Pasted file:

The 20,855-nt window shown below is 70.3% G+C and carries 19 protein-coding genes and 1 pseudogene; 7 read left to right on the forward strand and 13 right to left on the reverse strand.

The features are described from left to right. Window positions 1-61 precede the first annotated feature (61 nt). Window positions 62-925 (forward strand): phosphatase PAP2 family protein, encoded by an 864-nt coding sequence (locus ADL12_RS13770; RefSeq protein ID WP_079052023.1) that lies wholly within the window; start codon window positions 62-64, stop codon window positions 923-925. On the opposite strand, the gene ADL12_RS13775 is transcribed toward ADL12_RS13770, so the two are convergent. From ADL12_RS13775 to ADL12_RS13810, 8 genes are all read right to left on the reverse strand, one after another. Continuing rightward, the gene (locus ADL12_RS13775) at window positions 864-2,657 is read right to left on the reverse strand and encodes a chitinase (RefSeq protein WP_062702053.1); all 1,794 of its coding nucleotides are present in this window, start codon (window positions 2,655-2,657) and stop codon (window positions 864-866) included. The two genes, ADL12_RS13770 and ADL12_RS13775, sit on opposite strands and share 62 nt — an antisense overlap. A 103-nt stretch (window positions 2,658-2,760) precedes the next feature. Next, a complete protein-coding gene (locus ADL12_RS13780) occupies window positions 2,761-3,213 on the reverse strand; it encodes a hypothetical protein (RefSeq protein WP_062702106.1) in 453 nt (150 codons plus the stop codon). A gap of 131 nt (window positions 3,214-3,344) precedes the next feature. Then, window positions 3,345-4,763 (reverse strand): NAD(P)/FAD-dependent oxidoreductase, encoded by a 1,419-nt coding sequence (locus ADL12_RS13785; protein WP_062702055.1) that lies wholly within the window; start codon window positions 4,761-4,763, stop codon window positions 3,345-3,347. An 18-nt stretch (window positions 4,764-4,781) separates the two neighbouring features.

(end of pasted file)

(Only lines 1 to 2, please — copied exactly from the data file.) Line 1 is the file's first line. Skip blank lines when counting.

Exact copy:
The 20,855-nt window shown below is 70.3% G+C and carries 19 protein-coding genes and 1 pseudogene; 7 read left to right on the forward strand and 13 right to left on the reverse strand.

The features are described from left to right. Window positions 1-61 precede the first annotated feature (61 nt). Window positions 62-925 (forward strand): phosphatase PAP2 family protein, encoded by an 864-nt coding sequence (locus ADL12_RS13770; RefSeq protein ID WP_079052023.1) that lies wholly within the window; start codon window positions 62-64, stop codon window positions 923-925. On the opposite strand, the gene ADL12_RS13775 is transcribed toward ADL12_RS13770, so the two are convergent. From ADL12_RS13775 to ADL12_RS13810, 8 genes are all read right to left on the reverse strand, one after another. Continuing rightward, the gene (locus ADL12_RS13775) at window positions 864-2,657 is read right to left on the reverse strand and encodes a chitinase (RefSeq protein WP_062702053.1); all 1,794 of its coding nucleotides are present in this window, start codon (window positions 2,655-2,657) and stop codon (window positions 864-866) included. The two genes, ADL12_RS13770 and ADL12_RS13775, sit on opposite strands and share 62 nt — an antisense overlap. A 103-nt stretch (window positions 2,658-2,760) precedes the next feature. Next, a complete protein-coding gene (locus ADL12_RS13780) occupies window positions 2,761-3,213 on the reverse strand; it encodes a hypothetical protein (RefSeq protein WP_062702106.1) in 453 nt (150 codons plus the stop codon). A gap of 131 nt (window positions 3,214-3,344) precedes the next feature. Then, window positions 3,345-4,763 (reverse strand): NAD(P)/FAD-dependent oxidoreductase, encoded by a 1,419-nt coding sequence (locus ADL12_RS13785; protein WP_062702055.1) that lies wholly within the window; start codon window positions 4,761-4,763, stop codon window positions 3,345-3,347. An 18-nt stretch (window positions 4,764-4,781) separates the two neighbouring features.